In the late fall of 2018, creative minds [at DORS' Workforce & Technology Center (WTC)] came together to discuss Maryland’s changing economy. Current job outlook reports were pointing to "salesperson" as the job with the highest total openings in the state and "retail" as one of the top in-demand occupations. A pathway was needed for people served by DORS, who lack work experience at a disproportionately higher rate than their peers. As luck would have it, a timely opportunity presented itself at WTC. Staff undertook the remodel of a neglected and under-utilized gift shop, and a new relevant and current work-based learning (WBL) site was born.
In its heyday, the eponymous ‘McKenna’s Korner’ (the aforementioned shop) sold handbags, costume jewelry, shaving cream, and cologne. The revamp brought with it an influx of elbow grease, ideas, and the ability to replenish the shelves with new inventory. (Also traded was the second, incongruous “K” in the title for a proper “C”). Now, students are running the store and earning skills and experience alongside their selected training. McKenna’s stays open consistently every day from ten to two o’clock and the dusty greeting cards and bric-a-brac have been replaced with snacks, drinks, ice cream, gift items for graduation and for holidays, WTC-branded logo shirts and water bottles, hygiene items, and the most requested electronic items like chargers and cords. McKenna’s has morphed into WTC’s school store for the 21st century.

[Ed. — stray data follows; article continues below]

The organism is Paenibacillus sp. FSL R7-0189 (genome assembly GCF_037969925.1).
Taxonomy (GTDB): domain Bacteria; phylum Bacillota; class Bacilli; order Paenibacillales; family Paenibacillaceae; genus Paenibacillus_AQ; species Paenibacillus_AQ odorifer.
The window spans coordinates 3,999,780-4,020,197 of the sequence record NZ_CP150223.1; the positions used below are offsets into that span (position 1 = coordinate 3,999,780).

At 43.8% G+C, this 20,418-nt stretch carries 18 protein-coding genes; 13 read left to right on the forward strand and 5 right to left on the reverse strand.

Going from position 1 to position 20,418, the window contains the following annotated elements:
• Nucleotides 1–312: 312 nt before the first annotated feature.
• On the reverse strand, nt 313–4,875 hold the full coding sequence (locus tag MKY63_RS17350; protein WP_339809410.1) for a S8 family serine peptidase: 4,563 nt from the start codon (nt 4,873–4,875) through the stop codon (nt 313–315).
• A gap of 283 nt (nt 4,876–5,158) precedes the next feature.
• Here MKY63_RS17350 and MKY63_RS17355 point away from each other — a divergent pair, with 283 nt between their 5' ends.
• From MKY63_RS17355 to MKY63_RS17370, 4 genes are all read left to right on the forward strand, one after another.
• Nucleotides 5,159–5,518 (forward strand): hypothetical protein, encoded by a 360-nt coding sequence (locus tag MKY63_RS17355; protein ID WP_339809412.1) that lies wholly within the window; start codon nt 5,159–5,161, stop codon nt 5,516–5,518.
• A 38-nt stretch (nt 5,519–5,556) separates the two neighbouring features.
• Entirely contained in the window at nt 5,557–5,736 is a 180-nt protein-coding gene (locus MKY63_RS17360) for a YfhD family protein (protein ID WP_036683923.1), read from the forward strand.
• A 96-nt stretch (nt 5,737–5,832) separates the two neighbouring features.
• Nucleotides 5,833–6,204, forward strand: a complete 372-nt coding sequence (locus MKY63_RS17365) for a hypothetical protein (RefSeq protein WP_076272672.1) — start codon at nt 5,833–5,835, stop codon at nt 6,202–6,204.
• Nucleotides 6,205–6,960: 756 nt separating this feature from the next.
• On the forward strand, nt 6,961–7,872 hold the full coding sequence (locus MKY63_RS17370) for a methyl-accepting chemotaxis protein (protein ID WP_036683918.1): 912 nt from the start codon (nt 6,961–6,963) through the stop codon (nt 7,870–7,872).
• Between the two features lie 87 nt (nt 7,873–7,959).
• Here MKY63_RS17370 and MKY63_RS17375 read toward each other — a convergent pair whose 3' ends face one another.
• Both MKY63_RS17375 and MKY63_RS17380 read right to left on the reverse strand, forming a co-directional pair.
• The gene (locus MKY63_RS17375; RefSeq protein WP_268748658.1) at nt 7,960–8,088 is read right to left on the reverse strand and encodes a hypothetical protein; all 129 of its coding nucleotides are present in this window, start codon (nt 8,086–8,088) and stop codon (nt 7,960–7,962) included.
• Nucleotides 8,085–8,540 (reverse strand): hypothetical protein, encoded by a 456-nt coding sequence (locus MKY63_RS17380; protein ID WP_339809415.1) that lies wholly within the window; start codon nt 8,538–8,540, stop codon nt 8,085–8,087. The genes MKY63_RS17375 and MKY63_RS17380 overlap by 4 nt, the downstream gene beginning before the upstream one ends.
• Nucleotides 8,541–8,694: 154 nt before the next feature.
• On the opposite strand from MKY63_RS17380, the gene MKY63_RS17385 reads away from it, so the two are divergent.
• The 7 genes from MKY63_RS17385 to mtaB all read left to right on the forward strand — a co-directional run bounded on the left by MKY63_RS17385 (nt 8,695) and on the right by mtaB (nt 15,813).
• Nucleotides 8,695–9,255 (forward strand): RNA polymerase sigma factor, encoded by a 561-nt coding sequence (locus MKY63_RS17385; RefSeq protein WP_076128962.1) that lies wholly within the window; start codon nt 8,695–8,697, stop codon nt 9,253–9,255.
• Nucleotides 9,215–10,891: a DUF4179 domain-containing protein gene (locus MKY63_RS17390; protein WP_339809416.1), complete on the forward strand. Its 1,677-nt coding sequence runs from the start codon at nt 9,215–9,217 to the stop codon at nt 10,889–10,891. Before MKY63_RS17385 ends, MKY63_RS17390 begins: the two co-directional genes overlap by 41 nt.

The impact on the WTC community has been transformational. Students work on soft skills while interacting with diverse customers in a safe space. WTC instructors are able to use their preferred approach to learning: practical, hands-on, real world experience. McKenna’s mobile ‘Corner Cart’ travels to meetings and other events where students and employees get time to be social with one another and where students can use the cash register. When called upon to announce refreshments for sale, students can dip their toes into public speaking. Students engage to the level that they are able and the store has the ability to provide a scaffolded and appropriate learning experience. Perhaps most importantly, there has been a significant boost in morale as hungry office workers and students alike have more options for mid-morning boosts and afternoon slumps.
Harley started with DORS in May after struggling to complete high school. He was referred by his field counselor for a career assessment which shone a light on his gifts and abilities including a penchant for entertainment. Like many of us, Harley considers it important to contribute meaningfully to a team telling others, "Just because you have a disability doesn't mean you are not ready and able to work." He and his counselor agreed that the Work Readiness Programs at WTC would be a good next step on Harley’s vocational path.
As WBL sites were being assigned, Harley requested to be at McKenna’s. His skills and abilities shown through in class and exploring retail seemed a natural fit. This was perfect timing for Harley as by now, WTC has not only given McKenna’s Corner a facelift, but the store itself has been tailored to meet key components of a Comprehensive WBL Program as defined by the U.S. Department of Education Education's National Center for Innovation in Career and Technical Education. Those key components are the alignment of classroom and workplace learning (check); application of academic, technical, and employability skills in a work setting (check); and support from classroom or workplace mentors. Check!